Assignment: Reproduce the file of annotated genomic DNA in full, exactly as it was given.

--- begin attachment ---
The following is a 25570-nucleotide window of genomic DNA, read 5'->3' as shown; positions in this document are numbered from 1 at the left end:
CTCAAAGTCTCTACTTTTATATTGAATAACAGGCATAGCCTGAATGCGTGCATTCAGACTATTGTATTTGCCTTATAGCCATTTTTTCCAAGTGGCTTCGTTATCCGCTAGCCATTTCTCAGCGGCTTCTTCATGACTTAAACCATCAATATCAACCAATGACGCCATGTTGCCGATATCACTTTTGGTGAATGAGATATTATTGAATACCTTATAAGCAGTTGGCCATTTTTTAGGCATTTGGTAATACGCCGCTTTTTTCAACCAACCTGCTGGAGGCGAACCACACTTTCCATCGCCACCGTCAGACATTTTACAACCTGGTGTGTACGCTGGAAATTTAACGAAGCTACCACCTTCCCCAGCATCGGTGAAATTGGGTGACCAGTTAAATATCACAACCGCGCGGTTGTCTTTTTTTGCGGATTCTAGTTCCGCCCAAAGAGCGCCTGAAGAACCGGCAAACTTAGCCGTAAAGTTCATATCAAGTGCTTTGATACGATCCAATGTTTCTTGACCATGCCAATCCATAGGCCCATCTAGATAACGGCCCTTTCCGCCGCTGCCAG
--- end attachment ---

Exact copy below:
The following is a 25570-nucleotide window of genomic DNA, read 5'->3' as shown; positions in this document are numbered from 1 at the left end:
CTCAAAGTCTCTACTTTTATATTGAATAACAGGCATAGCCTGAATGCGTGCATTCAGACTATTGTATTTGCCTTATAGCCATTTTTTCCAAGTGGCTTCGTTATCCGCTAGCCATTTCTCAGCGGCTTCTTCATGACTTAAACCATCAATATCAACCAATGACGCCATGTTGCCGATATCACTTTTGGTGAATGAGATATTATTGAATACCTTATAAGCAGTTGGCCATTTTTTAGGCATTTGGTAATACGCCGCTTTTTTCAACCAACCTGCTGGAGGCGAACCACACTTTCCATCGCCACCGTCAGACATTTTACAACCTGGTGTGTACGCTGGAAATTTAACGAAGCTACCACCTTCCCCAGCATCGGTGAAATTGGGTGACCAGTTAAATATCACAACCGCGCGGTTGTCTTTTTTTGCGGATTCTAGTTCCGCCCAAAGAGCGCCTGAAGAACCGGCAAACTTAGCCGTAAAGTTCATATCAAGTGCTTTGATACGATCCAATGTTTCTTGACCATGCCAATCCATAGGCCCATCTAGATAACGGCCCTTTCCGCCGCTGCCAG